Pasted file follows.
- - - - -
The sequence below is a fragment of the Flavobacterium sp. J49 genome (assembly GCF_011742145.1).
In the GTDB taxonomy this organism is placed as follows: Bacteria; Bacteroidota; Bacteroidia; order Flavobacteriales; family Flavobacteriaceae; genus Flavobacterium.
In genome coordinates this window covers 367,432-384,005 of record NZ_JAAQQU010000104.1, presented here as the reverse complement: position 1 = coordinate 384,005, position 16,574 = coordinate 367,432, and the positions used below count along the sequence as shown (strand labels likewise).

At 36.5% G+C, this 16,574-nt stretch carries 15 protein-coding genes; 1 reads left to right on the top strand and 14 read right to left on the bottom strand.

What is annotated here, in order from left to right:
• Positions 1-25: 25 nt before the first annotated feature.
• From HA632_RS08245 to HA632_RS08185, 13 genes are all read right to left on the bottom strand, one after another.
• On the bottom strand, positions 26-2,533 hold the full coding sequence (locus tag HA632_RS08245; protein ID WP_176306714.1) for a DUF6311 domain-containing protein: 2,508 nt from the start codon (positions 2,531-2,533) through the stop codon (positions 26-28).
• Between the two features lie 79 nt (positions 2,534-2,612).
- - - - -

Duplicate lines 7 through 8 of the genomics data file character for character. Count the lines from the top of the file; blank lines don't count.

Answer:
• From HA632_RS08245 to HA632_RS08185, 13 genes are all read right to left on the bottom strand, one after another.
• On the bottom strand, positions 26-2,533 hold the full coding sequence (locus tag HA632_RS08245; protein ID WP_176306714.1) for a DUF6311 domain-containing protein: 2,508 nt from the start codon (positions 2,531-2,533) through the stop codon (positions 26-28).